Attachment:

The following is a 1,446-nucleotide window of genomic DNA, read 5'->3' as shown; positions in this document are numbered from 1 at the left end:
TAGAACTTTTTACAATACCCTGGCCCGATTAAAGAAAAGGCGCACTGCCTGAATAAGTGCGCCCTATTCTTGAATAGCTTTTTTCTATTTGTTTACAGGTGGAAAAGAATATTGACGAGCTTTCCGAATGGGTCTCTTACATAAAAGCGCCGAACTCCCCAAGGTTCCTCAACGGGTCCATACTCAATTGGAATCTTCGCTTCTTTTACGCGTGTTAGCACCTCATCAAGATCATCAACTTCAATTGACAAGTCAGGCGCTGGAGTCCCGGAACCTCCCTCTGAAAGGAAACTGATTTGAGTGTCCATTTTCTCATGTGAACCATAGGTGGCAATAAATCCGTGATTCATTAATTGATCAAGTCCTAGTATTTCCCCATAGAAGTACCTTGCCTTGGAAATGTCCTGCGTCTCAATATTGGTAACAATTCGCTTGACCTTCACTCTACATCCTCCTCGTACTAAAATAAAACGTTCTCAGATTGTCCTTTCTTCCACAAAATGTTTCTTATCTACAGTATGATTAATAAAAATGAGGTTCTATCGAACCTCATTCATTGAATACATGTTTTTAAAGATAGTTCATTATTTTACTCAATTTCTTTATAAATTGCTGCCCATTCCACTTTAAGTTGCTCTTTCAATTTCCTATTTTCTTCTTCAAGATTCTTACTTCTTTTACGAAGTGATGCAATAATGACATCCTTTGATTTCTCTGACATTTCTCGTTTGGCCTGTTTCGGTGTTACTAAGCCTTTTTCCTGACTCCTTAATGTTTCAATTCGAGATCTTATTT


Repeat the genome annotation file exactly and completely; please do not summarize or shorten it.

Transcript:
The following is a 1,446-nucleotide window of genomic DNA, read 5'->3' as shown; positions in this document are numbered from 1 at the left end:
TAGAACTTTTTACAATACCCTGGCCCGATTAAAGAAAAGGCGCACTGCCTGAATAAGTGCGCCCTATTCTTGAATAGCTTTTTTCTATTTGTTTACAGGTGGAAAAGAATATTGACGAGCTTTCCGAATGGGTCTCTTACATAAAAGCGCCGAACTCCCCAAGGTTCCTCAACGGGTCCATACTCAATTGGAATCTTCGCTTCTTTTACGCGTGTTAGCACCTCATCAAGATCATCAACTTCAATTGACAAGTCAGGCGCTGGAGTCCCGGAACCTCCCTCTGAAAGGAAACTGATTTGAGTGTCCATTTTCTCATGTGAACCATAGGTGGCAATAAATCCGTGATTCATTAATTGATCAAGTCCTAGTATTTCCCCATAGAAGTACCTTGCCTTGGAAATGTCCTGCGTCTCAATATTGGTAACAATTCGCTTGACCTTCACTCTACATCCTCCTCGTACTAAAATAAAACGTTCTCAGATTGTCCTTTCTTCCACAAAATGTTTCTTATCTACAGTATGATTAATAAAAATGAGGTTCTATCGAACCTCATTCATTGAATACATGTTTTTAAAGATAGTTCATTATTTTACTCAATTTCTTTATAAATTGCTGCCCATTCCACTTTAAGTTGCTCTTTCAATTTCCTATTTTCTTCTTCAAGATTCTTACTTCTTTTACGAAGTGATGCAATAATGACATCCTTTGATTTCTCTGACATTTCTCGTTTGGCCTGTTTCGGTGTTACTAAGCCTTTTTCCTGACTCCTTAATGTTTCAATTCGAGATCTTATTT